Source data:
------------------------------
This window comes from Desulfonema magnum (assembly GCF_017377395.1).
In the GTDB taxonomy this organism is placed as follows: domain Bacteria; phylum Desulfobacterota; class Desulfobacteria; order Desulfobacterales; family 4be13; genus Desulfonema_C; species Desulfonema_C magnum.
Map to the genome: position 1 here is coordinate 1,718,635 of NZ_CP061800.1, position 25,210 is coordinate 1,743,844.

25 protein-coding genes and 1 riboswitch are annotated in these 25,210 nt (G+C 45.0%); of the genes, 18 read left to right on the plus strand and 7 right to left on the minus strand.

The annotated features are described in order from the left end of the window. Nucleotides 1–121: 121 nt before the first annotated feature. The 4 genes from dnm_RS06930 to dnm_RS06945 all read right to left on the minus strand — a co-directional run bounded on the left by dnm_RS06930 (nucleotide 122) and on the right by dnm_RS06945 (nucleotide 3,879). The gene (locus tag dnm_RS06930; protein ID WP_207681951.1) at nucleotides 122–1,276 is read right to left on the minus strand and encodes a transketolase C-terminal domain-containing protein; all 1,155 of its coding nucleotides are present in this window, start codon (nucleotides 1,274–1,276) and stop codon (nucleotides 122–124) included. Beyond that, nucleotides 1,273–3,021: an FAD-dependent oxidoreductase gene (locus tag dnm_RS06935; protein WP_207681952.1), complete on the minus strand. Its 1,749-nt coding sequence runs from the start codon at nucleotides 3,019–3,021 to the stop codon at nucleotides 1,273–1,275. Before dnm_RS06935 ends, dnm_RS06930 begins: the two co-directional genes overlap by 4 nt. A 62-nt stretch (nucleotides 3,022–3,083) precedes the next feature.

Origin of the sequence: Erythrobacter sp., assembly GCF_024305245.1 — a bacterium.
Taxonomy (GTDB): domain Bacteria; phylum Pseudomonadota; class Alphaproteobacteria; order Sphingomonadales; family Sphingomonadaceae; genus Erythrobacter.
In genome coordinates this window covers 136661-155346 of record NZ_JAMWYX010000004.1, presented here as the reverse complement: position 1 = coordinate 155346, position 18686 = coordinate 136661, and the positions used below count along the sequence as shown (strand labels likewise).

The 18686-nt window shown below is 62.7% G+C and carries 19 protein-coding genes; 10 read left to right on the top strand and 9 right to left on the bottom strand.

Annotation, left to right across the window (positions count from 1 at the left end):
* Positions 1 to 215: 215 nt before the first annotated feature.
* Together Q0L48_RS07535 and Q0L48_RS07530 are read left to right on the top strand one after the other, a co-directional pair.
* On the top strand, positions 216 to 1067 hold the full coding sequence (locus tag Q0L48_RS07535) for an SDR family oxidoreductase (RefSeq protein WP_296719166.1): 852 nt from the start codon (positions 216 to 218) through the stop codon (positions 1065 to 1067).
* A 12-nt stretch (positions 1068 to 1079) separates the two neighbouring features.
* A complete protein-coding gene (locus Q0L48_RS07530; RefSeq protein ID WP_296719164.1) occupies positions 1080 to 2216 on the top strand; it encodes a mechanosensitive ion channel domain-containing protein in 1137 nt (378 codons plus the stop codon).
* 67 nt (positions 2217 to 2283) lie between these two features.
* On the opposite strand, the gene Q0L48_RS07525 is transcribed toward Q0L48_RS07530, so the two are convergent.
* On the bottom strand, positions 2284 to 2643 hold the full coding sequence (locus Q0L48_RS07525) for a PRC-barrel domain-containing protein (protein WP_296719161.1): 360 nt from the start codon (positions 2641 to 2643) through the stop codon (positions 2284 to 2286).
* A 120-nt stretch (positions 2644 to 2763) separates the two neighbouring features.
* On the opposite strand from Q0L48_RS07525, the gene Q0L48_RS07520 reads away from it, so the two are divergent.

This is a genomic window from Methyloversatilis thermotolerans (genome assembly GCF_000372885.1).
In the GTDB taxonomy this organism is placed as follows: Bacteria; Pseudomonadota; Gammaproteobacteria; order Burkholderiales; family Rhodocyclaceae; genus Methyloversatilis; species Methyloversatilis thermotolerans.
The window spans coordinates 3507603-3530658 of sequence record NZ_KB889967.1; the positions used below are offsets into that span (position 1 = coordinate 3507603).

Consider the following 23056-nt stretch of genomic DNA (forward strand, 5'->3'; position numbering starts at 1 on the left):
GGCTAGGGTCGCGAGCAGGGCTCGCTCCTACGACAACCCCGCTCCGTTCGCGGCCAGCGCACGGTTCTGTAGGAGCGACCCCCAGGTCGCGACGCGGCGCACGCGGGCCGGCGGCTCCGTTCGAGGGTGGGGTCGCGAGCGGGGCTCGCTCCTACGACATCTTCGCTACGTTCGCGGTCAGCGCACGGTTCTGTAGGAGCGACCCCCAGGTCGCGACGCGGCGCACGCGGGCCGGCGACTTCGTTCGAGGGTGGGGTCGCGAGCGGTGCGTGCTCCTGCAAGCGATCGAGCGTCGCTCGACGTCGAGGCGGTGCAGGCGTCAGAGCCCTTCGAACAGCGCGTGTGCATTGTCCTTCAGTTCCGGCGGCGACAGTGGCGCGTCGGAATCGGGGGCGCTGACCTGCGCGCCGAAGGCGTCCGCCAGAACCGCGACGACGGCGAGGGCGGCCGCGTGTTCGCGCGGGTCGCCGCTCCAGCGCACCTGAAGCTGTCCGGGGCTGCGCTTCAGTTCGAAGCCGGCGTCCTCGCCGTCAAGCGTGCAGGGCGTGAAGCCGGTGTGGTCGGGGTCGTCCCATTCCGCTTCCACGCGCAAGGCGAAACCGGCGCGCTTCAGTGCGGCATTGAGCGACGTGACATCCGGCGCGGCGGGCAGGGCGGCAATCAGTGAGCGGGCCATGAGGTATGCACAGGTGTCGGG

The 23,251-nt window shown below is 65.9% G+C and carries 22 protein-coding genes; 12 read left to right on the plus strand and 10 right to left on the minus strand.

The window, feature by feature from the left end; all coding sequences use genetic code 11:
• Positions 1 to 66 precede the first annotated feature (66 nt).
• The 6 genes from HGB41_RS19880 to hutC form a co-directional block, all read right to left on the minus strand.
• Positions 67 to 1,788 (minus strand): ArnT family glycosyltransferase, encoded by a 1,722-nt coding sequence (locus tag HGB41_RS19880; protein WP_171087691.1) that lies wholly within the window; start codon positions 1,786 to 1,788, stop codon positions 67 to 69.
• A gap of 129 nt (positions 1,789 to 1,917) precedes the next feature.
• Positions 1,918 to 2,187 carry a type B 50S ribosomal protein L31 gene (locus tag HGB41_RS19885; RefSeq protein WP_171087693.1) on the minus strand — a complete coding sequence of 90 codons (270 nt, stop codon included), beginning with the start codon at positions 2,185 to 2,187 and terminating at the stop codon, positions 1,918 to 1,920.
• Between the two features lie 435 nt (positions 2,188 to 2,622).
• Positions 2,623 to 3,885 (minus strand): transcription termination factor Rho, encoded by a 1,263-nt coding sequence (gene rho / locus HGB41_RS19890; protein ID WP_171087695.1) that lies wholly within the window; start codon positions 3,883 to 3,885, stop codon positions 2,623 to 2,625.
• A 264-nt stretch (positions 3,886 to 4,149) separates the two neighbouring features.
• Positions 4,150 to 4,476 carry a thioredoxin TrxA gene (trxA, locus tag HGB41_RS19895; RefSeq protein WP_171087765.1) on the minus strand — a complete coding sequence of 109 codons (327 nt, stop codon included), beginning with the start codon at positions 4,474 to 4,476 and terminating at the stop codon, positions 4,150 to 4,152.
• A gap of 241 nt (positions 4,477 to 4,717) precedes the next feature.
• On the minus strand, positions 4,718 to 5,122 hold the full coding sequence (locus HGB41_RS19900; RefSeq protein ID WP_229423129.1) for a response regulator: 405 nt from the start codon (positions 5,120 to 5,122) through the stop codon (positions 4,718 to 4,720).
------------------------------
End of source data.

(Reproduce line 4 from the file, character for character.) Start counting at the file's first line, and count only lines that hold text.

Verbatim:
25 protein-coding genes and 1 riboswitch are annotated in these 25,210 nt (G+C 45.0%); of the genes, 18 read left to right on the plus strand and 7 right to left on the minus strand.